The pages of the Bible are full of characters. The characters may be explicitly identified in the Biblical narrative, or, as we have explored by way of the Bible Play earlier, implicitly present. As the teacher, it is extremely important to identify the inspirational character in the narrative that is being explored.
Bettie Mitchell, the founder of Good Samaritan Ministries, described the appearance of inspirational characters in the following way, “Anyone willing to lay down their life for others IS A BIBLICAL CHARACTER…God himself is the inspirational character of the Old Testament. In the New Testament, those who came into contact with Jesus became inspirational characters”
You will notice the above statement appears to expand both the range of inspirational characters to every Biblical character as well as the opportunity to become a Biblical character to anyone willing to lay down their life for others.
In order to understand the concept of the Biblical and inspirational character, we must first understand something about the Bible.
The Biblical record has been carefully passed down to us by the Jews, who see the Old Testament as not only the history of their people, but a sacred text entrusted to them by God which is to be shared with the entire world. In this sense, Judaism is unique to many religions who view their sacred texts as proprietary information, accessible only to those with the proper spiritual credentials.
It is odd, then, that the Old Testament should not be a book which has been carefully edited to make the Jewish people appear especially heroic. In fact, it may be said that a great deal of the Old Testament deals with the Jewish people’s shortcomings when establishing and attempting to fulfill their covenant with God.
In the same way, the New Testament may be seen as a compact version of the same, self depreciating narrative of the origins of Christianity.
Yet the point of the Biblical narratives, which have been carefully preserved and widely disseminated against all odds, is not to justify the position with relationship to God of Jews and Christians, rather, it is to point out that it is impossible for anyone to claim a place of privilege with regards to The Holy One.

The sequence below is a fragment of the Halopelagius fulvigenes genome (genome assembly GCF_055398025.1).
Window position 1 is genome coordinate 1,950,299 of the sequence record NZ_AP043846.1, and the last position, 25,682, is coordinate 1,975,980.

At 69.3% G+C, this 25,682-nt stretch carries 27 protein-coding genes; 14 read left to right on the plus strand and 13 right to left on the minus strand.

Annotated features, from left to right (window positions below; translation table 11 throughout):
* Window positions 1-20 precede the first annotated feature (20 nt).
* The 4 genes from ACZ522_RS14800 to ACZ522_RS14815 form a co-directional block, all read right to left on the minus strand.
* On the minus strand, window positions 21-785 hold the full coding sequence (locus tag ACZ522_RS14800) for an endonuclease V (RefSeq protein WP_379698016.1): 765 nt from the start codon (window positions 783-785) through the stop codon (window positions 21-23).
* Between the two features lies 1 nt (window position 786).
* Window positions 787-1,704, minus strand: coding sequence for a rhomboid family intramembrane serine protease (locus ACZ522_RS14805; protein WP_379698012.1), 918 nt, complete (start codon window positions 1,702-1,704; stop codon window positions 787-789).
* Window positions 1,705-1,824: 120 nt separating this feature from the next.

As one reads through the Bible, it quickly becomes apparent, as early as the second chapter, that the performance of good deeds is not a preresiquite for inclusion. While being a Biblical character may bestow upon the individual a certain amount of fame, it does not automatically qualify them as an inspirational character.
Yet there is one action that is and always will be pleasing to the Holy One, it is the act of starting where one is and desperately seeking after God.
The desperate seeker, from Isaiah declaring “Here I am! Send Me!” (Isaiah 6:8) to the Apostle John, who, upon hearing John the Baptist call Jesus the Lamb of God (John 1:29), arose and ran after Him, to the desperate man or woman today, crying out in the middle of inexplicable pain and loss for answers, the desperate seeker is the inspirational character.
The one who is constantly seeking and moving towards God, the one who chooses to turn the other cheek, to lay down their life for others, to accept and carry out the hard assignments, to walk humbly with the Holy One, to seek justice despite incurring personal injury, to love their neighbor as themselves, they are the inspirational characters.
Seek them out, in the Biblical narrative, within yourself and all around you, and you will find them. Once the inspirational character has been identified, the class will be greatly enriched as you, as the teacher, encourage the class to experience the Biblical narrative from their perspective.
Once identified, it is extremely important to supplement your knowledge of this person by exploring them as they appear in other Biblical narratives, if any, as well as other credible historical references that may be available. The class will connect to the the Biblical narrative and the assignments presented only to the extent that they connect to the inspirational character.
Further, one of the goals of the class setting is to bring the class as close as possible to the inspirational character, so that they may be in a position, as the inspirational character was, to accept the assignments which are presented to them as individuals. For one, it may be to reconcile with a family member, for another, it may be to pick up their mat and walk, for another, it may be to accept a position of influence to root out corruption.
Whatever the assignment may be, the inspirational character will help those in the class to find the courage to seek out and accept them. For the Lord is with those who seek, and great blessing awaits those who are willing to say, along with Isaiah, “Here I am. Send me!”
As you and the class explore the text together and are lead by the Holy Spirit, it will become evident that all of those present have the potential to be the inspirational character in their home, workplace, and beyond.